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B. Garcia wrote:

>On Mon, 8 Nov 2004 08:54:15 -0500, John Cowan <[log in to unmask]> wrote:
>
>
>>/@gejn(st)/ seems British to me, and
>>/Et/ comes across as an archaic vulgarism, the sort of thing my father
>>(1904-1993) said when he was being funny.
>>
>>
>
>My grandmother (born 1920) was raised on a farm in the north eastern
>corner of Kansas, and she often says /Et/ where I say /ejt/. To me the
>use of /Et/ has a Kansan quality to it, much like using /wArS/ for
>/wAS/
>
>

My grandmother (born 1914) was raised somewhere in country Victoria and
she generally uses a short e in ate. She also surprisingly often (i.e.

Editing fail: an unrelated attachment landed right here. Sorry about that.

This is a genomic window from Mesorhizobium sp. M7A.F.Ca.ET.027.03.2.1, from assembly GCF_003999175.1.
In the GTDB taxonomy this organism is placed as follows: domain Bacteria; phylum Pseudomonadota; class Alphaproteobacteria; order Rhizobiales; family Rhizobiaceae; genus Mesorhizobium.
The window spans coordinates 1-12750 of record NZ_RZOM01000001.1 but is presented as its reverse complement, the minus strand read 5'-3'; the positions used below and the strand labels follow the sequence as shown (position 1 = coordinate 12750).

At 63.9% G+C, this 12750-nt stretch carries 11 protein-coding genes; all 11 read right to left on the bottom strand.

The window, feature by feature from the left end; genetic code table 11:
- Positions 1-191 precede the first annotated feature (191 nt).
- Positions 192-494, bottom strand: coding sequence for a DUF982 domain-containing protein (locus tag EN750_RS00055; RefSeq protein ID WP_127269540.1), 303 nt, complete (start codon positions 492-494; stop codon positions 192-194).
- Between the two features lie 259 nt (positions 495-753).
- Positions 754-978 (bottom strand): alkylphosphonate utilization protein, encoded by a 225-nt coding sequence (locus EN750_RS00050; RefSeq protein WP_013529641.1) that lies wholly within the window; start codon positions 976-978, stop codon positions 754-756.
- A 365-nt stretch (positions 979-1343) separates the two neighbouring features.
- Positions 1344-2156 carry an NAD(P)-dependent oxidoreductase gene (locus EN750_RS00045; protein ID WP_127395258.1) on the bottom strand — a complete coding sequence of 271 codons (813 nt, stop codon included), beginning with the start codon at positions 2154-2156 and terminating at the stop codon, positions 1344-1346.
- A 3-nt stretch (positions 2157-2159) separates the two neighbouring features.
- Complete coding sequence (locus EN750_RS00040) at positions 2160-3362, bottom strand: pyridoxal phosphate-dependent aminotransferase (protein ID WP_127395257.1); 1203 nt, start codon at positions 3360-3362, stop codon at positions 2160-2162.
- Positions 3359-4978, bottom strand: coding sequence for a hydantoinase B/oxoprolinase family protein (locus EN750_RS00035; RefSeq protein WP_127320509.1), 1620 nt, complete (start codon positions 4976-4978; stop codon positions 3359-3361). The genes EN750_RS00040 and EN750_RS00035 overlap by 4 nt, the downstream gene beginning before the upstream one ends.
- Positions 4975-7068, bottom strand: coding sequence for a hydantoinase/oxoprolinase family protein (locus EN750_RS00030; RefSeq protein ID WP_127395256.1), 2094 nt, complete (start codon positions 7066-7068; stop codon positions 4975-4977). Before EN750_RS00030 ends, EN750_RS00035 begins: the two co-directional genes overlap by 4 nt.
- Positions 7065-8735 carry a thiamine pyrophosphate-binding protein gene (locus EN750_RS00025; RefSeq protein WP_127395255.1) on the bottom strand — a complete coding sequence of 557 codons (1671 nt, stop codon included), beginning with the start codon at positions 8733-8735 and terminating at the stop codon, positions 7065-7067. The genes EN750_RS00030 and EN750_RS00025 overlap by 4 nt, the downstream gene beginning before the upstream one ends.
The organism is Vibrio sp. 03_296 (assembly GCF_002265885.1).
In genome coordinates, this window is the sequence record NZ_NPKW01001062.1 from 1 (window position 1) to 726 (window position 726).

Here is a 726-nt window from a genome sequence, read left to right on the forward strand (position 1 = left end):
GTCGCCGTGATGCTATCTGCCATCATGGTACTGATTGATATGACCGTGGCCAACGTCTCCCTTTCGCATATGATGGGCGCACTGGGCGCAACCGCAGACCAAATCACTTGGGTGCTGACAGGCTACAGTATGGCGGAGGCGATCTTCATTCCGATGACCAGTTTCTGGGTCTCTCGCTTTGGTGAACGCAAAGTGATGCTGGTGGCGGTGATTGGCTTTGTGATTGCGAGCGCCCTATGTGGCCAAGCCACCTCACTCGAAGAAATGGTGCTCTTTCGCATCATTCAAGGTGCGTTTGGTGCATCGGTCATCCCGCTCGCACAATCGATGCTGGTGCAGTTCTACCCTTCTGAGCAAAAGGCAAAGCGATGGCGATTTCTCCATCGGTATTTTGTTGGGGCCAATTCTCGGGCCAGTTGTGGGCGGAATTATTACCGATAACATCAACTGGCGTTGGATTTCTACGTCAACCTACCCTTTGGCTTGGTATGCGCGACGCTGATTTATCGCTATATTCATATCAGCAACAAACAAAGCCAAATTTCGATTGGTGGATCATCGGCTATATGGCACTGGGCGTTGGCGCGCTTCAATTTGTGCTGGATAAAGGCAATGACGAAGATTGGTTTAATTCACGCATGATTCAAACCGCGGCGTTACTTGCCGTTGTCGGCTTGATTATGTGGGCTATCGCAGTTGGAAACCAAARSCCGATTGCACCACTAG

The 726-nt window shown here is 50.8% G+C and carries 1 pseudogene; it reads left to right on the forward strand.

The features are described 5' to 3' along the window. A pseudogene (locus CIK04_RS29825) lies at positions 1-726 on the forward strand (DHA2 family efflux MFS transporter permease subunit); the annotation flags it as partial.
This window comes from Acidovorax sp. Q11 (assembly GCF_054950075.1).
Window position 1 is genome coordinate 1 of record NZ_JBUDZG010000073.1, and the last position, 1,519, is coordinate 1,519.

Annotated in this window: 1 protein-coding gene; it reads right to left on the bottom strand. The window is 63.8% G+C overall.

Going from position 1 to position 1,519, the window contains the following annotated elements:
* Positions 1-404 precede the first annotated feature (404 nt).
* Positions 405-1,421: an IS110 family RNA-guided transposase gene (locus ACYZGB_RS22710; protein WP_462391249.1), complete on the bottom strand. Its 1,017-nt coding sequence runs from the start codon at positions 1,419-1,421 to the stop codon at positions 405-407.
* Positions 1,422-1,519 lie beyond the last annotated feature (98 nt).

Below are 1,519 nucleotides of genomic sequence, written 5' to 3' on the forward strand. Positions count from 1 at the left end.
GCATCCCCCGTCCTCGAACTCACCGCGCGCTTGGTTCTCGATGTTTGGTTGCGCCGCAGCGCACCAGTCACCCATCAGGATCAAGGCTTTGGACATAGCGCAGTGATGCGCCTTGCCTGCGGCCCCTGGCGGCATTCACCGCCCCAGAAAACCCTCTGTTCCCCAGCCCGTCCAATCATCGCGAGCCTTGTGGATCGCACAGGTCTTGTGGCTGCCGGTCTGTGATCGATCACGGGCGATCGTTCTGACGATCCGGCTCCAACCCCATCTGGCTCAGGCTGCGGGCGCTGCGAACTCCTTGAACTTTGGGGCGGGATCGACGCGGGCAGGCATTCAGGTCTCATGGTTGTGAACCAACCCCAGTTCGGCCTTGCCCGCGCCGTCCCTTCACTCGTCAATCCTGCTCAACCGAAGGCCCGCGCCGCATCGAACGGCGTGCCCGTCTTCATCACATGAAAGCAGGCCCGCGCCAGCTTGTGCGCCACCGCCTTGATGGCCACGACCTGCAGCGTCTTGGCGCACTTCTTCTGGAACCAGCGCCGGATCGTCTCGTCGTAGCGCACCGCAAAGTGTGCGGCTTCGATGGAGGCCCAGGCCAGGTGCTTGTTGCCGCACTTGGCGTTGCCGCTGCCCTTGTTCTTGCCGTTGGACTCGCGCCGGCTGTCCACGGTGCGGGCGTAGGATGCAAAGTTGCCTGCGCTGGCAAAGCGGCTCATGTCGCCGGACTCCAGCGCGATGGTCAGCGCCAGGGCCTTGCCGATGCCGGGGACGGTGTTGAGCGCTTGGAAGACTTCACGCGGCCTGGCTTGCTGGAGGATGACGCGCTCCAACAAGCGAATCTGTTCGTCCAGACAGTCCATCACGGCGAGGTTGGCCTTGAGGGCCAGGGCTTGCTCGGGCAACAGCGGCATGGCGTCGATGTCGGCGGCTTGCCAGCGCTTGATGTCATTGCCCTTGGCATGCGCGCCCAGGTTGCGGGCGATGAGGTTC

at all) says 'his' for 'its', though I'm not sure if this is an archaic
use or just a frequent personification. A number of features of her
speech seem surprisingly conservative, and a number of features of her
speech seem surprisingly Broad; I suppose she's just speaking the Broad
Australian of two generations ago...

(I'll never believe anyone puts an /r/ in 'wash' until I've heard it
with my own ears and I'm satisfied they're not faking it :)

--
Tristan.